BLACK BROOK - A developer accused of disturbing wetlands is asking Adirondack Park Agency enforcement actions against him to be thrown out, claiming the agency is working behind the scenes with environmental interest groups.
Leroy Douglas, owner of a resort along the shoreline of Silver Lake, said environmental groups bent on acquiring his land have been working in collusion with the APA to delay his plans for development.
"These people are intentionally trying to cost me money," said Douglas. "They feel that if they can stagnate the sale of my property for four or five years they can break me."
The APA issued Douglas a non-jurisdictional letter for his subdivision of seven lakefront lots in 2006, but began an enforcement file against him for repairing a road near his property that passes through a wetland area.
A hearing on the matter led to a settlement, but the agency decided to re-open enforcement in March 2007, claiming he failed to follow through with his promise to narrow the road. Douglas asked the agency to reconsider, but an April 2008 enforcement meeting denied his request.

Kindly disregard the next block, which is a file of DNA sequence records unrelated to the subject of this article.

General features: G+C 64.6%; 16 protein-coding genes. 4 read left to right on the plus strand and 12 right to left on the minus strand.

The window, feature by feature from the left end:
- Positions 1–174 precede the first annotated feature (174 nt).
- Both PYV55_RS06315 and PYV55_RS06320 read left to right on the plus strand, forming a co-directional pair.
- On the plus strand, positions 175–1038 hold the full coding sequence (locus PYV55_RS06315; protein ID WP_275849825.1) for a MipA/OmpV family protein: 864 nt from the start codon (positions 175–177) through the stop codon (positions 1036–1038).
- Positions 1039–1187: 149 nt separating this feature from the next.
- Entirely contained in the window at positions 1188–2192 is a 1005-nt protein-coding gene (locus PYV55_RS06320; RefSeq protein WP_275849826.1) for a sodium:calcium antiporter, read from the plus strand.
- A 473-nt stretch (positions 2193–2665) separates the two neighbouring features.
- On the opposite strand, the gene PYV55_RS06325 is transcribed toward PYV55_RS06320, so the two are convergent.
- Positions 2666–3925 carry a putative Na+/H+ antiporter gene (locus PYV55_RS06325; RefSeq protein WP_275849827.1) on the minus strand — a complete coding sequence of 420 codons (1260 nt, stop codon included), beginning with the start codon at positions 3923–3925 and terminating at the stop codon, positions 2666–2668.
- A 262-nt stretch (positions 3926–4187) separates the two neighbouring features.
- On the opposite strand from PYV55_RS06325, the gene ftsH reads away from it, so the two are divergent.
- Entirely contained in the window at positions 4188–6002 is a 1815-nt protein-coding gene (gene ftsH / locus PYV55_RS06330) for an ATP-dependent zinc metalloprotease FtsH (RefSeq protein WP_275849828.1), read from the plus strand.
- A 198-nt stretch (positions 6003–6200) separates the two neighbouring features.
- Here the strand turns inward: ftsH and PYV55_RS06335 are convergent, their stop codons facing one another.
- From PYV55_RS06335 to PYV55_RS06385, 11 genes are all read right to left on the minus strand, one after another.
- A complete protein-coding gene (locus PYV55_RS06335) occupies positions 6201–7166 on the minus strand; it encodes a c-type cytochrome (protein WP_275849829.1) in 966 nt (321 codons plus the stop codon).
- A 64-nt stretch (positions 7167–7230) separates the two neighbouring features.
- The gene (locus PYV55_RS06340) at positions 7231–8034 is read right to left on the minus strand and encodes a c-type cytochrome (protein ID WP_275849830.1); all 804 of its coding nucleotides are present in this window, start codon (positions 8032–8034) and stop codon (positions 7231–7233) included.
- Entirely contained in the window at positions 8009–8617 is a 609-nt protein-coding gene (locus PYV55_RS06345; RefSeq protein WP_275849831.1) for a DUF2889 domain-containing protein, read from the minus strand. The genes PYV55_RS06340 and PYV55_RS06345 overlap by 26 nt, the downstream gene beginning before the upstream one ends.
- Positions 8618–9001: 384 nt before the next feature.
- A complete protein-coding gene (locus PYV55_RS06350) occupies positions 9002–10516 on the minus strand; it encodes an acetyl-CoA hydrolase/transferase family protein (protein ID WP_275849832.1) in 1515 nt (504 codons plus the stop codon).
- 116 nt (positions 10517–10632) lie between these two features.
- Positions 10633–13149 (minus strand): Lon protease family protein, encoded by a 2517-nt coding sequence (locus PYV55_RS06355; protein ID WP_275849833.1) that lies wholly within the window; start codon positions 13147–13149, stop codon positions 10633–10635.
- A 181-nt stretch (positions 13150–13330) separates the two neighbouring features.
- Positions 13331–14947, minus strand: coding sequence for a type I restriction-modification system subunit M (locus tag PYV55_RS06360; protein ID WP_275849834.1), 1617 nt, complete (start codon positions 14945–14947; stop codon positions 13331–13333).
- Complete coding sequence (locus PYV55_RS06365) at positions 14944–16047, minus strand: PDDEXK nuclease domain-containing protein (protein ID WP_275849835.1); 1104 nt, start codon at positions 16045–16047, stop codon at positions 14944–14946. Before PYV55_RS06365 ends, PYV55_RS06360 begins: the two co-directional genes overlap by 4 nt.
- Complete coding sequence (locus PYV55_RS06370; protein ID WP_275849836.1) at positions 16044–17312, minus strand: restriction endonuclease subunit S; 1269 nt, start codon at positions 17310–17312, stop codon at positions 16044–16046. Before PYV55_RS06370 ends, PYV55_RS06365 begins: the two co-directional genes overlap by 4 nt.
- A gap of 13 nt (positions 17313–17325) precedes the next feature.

Nearly a year and a half later, Douglas and his attorney, Matt Norfolk of the Lake Placid have asked DEC Administrative Law Judge Molly T. McBride to vacate the ruling from that meeting, claiming the APA communicated illegally with private citizens.
Norfolk filed the motion Sept. 28 after reviewing documents he received from APA enforcement program supervisor Paul Van Cott this summer that deal with Douglas's case.
"It appears that [the] APA is acting in concert with private citizens and environmental interest groups, under the color of law, to strategize and plot against Mr. Douglas and his family business for no legitimate purpose and to stop lawful development," wrote Norfolk in the motion.
Included among the documents is a letter from the Adirondack Council to APA Enforcement Committee Chairman Cecil Wray that they say constitutes illegal ex parte communication.